With a new European flagship office in London and plans to hire 2,400 staff in the UK over the next two years, Jacobs are on the up. Andy Walker visited their offices to speak to company president and chief operating officer Bob Pragada.
Change was in the air when I visited Jacobs’ brand new offices in London Bridge overlooking the Thames. The firm’s president and COO Bob Pragada was keen to talk about the pace of that change and the effect it was having on his company and the industry. “Megatrends are accelerating the pace of change and there is a real sense of urgency,” he says. “Climate change is having a pronounced effect from everything from sea level rise to drought areas to coastal resiliency and all this is being accelerated so that there has to be a different way of doing things. And I haven’t even talked about the political overtones that have complicated things too,” Pragada says.
Technology is certainly changing the infrastructure business and the way that organisations like Jacobs are working. “Technology in the infrastructure world means the use of data and where we are trying to go as a company is to use technology to enable more efficient solutions that are more geared towards the outcome,” says Pragada. Technology means that the problem of too many people on the tube is not solved by building another underground or adding more lines. It’s more about dealing with a capacity issue of mobility in London and using technology to address that. “We see the future as redefining what the issue really is and then figuring out what the best technology is to enable that solution,” Pragada says.
“It’s about a true appreciation of the need. What are the needs of the community? What are the effects of climate change? How do we deal with that? Having the best engineer in today’s world only opens the door,” he says. It’s about having a dialogue with the client and importantly also society. “It’s also about trust, certainty and delivering on solutions. Clients’ needs are much greater than they were years ago,” says Pragada.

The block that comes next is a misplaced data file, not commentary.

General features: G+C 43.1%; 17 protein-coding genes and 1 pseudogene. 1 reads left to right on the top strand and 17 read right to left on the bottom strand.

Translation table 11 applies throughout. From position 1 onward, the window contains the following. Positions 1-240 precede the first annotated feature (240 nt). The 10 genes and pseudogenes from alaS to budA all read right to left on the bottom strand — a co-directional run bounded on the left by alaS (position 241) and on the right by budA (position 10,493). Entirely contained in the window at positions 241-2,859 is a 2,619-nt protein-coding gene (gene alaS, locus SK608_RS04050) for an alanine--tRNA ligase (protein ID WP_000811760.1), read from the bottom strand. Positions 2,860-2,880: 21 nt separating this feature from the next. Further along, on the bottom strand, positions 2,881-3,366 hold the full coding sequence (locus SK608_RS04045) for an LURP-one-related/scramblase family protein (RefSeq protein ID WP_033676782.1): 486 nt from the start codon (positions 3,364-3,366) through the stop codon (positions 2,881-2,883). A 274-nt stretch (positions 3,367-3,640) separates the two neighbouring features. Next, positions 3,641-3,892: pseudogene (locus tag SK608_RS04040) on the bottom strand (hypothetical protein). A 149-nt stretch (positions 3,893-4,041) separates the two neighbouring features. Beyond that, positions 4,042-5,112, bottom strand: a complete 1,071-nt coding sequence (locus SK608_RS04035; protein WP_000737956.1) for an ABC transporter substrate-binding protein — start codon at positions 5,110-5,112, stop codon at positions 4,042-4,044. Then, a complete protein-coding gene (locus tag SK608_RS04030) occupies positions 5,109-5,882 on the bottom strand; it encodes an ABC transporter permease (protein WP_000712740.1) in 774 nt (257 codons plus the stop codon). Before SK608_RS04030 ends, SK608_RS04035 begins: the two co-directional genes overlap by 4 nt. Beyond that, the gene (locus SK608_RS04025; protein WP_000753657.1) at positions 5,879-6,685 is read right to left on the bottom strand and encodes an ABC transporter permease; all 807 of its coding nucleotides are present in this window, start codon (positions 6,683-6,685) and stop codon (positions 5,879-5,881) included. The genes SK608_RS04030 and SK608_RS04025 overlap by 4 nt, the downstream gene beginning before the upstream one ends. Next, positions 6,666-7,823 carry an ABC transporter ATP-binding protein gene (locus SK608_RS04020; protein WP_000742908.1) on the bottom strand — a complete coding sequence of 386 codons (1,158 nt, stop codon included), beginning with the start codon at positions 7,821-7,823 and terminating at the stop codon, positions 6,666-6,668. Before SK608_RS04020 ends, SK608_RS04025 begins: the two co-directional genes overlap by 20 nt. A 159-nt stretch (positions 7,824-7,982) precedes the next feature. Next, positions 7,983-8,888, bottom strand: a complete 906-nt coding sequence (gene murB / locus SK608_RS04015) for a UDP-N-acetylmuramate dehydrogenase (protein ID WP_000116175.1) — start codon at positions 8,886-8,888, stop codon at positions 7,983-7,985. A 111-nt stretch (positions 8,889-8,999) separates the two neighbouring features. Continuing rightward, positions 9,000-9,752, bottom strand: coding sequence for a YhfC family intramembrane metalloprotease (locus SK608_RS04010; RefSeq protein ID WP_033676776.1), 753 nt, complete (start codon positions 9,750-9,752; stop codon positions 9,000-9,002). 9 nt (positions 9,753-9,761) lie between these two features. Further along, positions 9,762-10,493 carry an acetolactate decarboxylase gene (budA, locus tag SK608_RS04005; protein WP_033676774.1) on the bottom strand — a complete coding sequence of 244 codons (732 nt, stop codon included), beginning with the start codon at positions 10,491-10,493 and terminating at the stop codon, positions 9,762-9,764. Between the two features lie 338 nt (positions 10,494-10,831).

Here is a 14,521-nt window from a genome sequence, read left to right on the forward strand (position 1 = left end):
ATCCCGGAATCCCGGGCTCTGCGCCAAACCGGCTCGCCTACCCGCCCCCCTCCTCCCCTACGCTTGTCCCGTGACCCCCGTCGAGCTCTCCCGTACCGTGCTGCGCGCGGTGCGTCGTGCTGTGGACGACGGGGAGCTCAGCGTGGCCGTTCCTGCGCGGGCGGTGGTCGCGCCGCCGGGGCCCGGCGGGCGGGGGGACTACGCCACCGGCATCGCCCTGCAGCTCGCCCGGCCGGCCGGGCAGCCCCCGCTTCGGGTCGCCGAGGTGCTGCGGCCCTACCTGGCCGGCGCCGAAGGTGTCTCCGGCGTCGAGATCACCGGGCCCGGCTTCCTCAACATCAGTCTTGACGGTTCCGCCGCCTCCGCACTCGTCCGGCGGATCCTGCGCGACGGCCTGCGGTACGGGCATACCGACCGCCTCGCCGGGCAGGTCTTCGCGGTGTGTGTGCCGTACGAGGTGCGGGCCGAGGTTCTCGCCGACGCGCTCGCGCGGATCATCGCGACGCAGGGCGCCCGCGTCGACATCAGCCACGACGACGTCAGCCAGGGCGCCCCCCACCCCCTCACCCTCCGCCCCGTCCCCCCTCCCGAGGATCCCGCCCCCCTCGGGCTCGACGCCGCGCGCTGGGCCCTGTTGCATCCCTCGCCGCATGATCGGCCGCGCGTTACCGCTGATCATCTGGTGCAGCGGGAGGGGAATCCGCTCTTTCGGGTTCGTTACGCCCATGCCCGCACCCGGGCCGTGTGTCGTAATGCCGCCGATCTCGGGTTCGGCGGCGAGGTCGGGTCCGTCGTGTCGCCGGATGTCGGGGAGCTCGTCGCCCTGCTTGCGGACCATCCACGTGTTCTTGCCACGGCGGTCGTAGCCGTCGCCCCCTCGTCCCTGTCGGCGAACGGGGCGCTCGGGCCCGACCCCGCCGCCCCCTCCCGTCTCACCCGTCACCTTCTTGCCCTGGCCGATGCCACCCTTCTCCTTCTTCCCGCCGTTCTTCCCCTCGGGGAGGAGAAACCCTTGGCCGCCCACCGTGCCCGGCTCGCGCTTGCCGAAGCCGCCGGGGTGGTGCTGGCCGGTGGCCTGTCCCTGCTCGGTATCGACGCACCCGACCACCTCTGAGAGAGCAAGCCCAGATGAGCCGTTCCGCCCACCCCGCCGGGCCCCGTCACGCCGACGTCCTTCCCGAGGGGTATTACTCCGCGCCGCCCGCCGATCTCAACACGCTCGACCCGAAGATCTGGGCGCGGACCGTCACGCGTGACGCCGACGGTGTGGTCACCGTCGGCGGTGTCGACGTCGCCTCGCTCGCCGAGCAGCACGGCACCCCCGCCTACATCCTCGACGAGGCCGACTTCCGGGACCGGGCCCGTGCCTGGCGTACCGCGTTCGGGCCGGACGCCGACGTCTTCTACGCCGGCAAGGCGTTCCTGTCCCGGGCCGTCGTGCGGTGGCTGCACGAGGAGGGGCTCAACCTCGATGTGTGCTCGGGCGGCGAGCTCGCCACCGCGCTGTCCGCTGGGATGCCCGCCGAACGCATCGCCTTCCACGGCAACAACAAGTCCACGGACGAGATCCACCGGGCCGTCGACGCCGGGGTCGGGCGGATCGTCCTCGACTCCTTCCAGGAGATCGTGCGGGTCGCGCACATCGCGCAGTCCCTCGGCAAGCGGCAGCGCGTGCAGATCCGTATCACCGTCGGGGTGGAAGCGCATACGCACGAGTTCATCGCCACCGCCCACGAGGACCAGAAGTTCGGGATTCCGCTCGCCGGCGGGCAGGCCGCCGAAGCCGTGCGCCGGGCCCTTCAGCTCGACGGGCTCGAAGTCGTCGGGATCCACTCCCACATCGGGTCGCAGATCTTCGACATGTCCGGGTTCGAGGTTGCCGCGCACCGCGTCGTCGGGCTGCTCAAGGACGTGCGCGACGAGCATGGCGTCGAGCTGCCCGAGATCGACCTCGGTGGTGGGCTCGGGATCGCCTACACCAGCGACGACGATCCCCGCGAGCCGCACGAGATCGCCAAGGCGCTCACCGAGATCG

Professor Brian Cox (third from left) with London students at the Jacobs London office opening.
Turning to Jacobs’ announcement to hire 2,400 staff in the UK, Pragada said that the move would enable the company to become more digitally enabled while still retaining its key skills sets. “We are a user of digital skills, but we are not a digital company. We will recruit plenty of engineers, but we will also bring in data scientists. Above all, we want global thinkers. We are establishing a flagship office for the whole world. Global connectivity means that we have talent around the world delivering global solutions locally. 50% of the work we do today is done with global teams. I can go to the Metrolinx site in Toronto and half of the team is from the UK because our rail experts in the world sit in the UK,” he explains.
Technology makes that way of working seamless in a way that wasn’t possible even ten years ago. There have been big shifts in such a short time with firms now providing clients with the right talent wherever it may be in the world. Clients are benefiting from this flexibility.
"There have been big shifts in technology in such a short time with firms now providing clients with the right talent wherever it may be in the world."
Bob Pragada, president of Jacobs
I asked about the size of the increase in staff Jacobs is undertaking in the UK. Pragada plays down the almost 30% rise in headcount. “It is a big figure when you consider the number that we have in the UK today but it’s not a big figure if you think about the size of the organisation that we have globally. We have about 35,000 in our infrastructure business and then that figure goes to 45,000 when you add on digital and cyber to that. So, 2,400 is not such a big figure in that context,” he says.
As change accelerates in the industry and more and more infrastructure being contemplated by governments around the world, demand is likely to be high for Jacobs’ new arrivals. The social benefit accrued from infrastructure development is now centre stage and in that light Jacobs’ recent move to acquire a 50% share in Simetrica, a UK-based organisation that specialises in social value measurement and wellbeing analysis, looks to have been a smart one. Under the new partnership, Simetrica will provide its cutting-edge expertise to increase existing capabilities and offerings in the areas of socio-economics, sustainability and environmental services.
“We think this will have a lot of benefit in the infrastructure sector. It’s going to be transformational. It also helps to entice people into the industry and also to retain them. People want to make a difference and change the world they live in,” Pragada says.
I finish by asking Pragada what key changes he expects to see in the industry in ten years’ time? “My optimistic view is that in ten years we have a real opportunity to change fundamentally the way we deliver infrastructure to the world and get it closer in line with those areas making a positive outcome,” he says. “What does that mean? Rapid solutions that rely on technology. Generative design. We are changing the face of our metropolitan areas as well as the globe with our data scientists. All of that points to a world where we have infrastructure that has the ability to change while the world is changing,” says Pragada.